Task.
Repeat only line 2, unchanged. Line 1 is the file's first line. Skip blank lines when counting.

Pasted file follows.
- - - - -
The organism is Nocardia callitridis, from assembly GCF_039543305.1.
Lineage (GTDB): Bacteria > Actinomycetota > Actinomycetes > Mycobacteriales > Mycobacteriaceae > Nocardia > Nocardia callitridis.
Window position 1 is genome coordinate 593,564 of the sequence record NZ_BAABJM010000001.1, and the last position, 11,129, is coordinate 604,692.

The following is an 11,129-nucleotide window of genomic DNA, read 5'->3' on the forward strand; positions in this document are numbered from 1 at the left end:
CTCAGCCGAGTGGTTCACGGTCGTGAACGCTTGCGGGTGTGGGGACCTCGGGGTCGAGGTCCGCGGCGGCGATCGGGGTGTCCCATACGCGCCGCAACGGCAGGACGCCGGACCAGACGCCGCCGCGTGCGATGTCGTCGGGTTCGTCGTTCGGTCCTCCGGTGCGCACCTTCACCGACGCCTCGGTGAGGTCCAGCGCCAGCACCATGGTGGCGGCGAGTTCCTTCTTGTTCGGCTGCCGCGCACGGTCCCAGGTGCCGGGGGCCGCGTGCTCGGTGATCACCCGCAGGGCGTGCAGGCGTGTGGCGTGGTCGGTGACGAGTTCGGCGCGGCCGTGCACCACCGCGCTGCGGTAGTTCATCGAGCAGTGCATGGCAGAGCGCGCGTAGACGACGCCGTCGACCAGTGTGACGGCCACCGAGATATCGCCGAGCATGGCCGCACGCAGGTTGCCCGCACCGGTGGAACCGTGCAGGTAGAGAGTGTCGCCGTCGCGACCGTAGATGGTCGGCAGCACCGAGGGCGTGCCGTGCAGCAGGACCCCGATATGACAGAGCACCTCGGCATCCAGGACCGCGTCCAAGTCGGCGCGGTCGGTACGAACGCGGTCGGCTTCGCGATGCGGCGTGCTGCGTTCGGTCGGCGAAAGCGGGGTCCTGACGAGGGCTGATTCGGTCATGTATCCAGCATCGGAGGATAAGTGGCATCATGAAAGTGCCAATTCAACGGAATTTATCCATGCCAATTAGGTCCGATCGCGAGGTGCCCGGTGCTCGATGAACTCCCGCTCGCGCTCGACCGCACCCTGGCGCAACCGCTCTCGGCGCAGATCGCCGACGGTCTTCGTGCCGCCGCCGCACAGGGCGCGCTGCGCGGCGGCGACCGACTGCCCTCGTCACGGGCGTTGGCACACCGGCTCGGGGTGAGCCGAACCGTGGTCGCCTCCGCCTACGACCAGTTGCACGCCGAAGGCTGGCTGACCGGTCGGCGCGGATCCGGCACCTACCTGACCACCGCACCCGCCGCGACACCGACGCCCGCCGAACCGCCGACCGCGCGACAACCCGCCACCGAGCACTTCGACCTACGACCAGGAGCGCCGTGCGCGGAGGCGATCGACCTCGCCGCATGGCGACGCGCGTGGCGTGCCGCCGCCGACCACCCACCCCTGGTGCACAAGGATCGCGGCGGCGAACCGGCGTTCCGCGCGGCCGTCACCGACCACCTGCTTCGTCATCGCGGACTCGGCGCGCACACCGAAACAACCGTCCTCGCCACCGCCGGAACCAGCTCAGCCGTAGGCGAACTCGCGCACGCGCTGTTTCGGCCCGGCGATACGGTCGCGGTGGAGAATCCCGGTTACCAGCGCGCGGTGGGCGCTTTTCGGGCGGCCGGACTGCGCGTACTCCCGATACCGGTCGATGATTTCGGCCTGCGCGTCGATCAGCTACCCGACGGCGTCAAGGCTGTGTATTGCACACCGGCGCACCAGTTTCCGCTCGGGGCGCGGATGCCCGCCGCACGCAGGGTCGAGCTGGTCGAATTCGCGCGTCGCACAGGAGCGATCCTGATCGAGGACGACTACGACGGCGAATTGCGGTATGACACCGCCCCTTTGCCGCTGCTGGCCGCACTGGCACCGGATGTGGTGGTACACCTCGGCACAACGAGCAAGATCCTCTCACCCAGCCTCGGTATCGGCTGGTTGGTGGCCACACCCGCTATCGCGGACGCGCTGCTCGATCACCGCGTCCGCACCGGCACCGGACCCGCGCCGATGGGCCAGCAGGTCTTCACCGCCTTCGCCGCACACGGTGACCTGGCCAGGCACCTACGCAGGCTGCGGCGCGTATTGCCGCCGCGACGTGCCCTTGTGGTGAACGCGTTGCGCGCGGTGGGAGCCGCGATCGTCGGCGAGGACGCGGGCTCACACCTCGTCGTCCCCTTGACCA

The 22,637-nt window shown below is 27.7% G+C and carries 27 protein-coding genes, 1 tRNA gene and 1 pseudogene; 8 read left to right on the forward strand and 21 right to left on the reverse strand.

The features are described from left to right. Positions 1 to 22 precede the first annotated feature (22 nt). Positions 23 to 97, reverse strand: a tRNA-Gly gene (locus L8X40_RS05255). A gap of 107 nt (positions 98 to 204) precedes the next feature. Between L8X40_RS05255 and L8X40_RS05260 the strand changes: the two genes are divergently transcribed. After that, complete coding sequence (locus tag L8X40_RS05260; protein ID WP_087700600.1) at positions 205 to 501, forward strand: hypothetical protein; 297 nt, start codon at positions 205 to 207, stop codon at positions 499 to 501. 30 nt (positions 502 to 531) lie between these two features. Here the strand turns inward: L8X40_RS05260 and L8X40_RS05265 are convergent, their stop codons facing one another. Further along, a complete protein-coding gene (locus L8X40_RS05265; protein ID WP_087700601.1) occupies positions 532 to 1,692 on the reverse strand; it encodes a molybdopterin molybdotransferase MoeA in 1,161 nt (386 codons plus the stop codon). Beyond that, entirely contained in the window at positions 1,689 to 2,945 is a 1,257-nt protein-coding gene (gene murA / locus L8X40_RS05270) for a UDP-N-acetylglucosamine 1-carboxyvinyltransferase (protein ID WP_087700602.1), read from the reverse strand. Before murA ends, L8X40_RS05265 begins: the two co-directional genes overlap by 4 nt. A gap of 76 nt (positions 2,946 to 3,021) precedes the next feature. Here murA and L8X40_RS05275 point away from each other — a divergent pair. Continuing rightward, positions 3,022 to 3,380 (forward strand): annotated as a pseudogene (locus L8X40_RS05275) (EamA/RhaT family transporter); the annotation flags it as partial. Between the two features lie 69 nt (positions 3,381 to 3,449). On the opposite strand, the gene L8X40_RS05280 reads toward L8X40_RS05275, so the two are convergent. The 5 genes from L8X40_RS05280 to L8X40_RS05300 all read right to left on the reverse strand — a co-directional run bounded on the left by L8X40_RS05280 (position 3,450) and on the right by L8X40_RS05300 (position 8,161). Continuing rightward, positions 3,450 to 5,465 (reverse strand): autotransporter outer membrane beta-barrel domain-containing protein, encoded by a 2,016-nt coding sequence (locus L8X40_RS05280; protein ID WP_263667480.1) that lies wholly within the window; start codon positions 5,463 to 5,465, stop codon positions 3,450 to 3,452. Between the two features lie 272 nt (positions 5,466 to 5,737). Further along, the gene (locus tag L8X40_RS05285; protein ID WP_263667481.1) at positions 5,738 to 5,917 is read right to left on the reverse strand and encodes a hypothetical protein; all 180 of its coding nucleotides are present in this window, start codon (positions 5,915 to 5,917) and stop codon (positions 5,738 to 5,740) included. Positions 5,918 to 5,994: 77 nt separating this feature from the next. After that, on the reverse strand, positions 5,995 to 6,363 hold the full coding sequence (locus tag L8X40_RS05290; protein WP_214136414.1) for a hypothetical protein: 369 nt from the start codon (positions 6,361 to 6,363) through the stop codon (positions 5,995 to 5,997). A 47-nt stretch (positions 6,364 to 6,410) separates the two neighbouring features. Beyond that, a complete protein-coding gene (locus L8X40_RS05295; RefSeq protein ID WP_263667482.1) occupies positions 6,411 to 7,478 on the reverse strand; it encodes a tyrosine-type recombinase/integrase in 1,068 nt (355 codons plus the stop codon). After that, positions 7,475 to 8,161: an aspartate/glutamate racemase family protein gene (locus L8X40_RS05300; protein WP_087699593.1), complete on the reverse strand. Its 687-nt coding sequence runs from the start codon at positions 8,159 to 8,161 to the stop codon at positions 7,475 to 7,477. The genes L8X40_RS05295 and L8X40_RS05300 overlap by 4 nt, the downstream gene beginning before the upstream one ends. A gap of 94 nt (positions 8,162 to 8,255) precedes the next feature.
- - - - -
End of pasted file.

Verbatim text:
Lineage (GTDB): Bacteria > Actinomycetota > Actinomycetes > Mycobacteriales > Mycobacteriaceae > Nocardia > Nocardia callitridis.